Tab'eäl (Isa 7:6). SEE TABEIL, 1. Tab'eal (Heb. Tabeel', ט באֵל [in: pause Tabedl', ט באֵל, Isa 7:6, A. V. "Tabeal'"], God is good; Sept. Ταβεήλ), the name of two men. SEE TOBIEL.
1. The father of the unnamed person on whom Rezin, king of Syria, and Pekah, king of Israel, proposed to bestow the crown of Judah in case they succeeded in dethroning Ahaz (Isa 7:6). B.C. ante 738. Who "Tabeal's son" was is unknown, but it is conjectured that he was some factious and powerful Ephraimite (perhaps Zichri, 2Ch 28:7), who promoted the war in the hope of this result. — Kitto. The Aramaic form of the name, SEE TABRIMMON, however, has been thought to favor the supposition that he was a Syrian in the army of Rezin. The Targum of Jonathan renders the name as an appellative, "and we will make king in the midst of her him who seems good to us" (יִת מִן דנכָשִׁר לָנָא). Rashi by Gematria turns the name into רמלא, Rimla, 1,v which apparently he would understand Remaliah.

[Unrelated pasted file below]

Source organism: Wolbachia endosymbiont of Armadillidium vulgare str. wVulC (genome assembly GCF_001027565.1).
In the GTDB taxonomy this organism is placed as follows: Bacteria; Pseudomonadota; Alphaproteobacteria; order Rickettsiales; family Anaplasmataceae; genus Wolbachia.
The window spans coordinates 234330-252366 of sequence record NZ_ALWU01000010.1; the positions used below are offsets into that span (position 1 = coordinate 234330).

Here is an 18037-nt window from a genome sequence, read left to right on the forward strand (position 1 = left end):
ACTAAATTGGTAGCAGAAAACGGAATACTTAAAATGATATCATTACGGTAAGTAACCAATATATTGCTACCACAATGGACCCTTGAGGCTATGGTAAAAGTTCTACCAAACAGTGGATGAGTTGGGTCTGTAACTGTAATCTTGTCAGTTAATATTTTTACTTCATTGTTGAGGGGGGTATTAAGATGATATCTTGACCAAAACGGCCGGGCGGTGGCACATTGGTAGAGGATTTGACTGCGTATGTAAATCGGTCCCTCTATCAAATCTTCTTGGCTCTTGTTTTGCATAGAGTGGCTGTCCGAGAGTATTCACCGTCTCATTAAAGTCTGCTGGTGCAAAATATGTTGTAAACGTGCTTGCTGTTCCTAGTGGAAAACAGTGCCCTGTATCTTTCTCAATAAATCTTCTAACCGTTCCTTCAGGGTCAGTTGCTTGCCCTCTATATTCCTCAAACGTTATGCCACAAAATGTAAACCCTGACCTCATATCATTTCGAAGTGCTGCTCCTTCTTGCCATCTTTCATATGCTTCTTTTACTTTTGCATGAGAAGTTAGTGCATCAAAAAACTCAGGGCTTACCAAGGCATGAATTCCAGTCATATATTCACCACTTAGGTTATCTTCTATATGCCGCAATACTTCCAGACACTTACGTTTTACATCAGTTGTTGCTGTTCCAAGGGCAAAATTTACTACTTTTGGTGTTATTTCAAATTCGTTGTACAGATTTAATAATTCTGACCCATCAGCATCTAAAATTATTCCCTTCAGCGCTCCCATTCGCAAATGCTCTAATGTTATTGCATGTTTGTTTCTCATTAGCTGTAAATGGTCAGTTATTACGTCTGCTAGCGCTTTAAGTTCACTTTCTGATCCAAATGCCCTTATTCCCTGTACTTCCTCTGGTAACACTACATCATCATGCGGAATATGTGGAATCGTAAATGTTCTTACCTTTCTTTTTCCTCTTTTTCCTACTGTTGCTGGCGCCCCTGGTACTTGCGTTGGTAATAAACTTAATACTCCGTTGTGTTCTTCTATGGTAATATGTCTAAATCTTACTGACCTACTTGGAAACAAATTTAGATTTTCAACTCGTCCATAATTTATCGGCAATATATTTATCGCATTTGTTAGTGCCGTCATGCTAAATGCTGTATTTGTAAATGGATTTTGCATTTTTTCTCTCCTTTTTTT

2. An officer of the Persian government in Samaria in the reign of Artaxerxes (Ezr 4:7). B.C. 519. It has been argued that he, too, was an Aramaean, from the fact that the letter which he and his companions wrote to the king was in the Syrian or Aramaean language. Gesenius, however (Jesa, 1, 280), thinks that he may have been a Samaritan.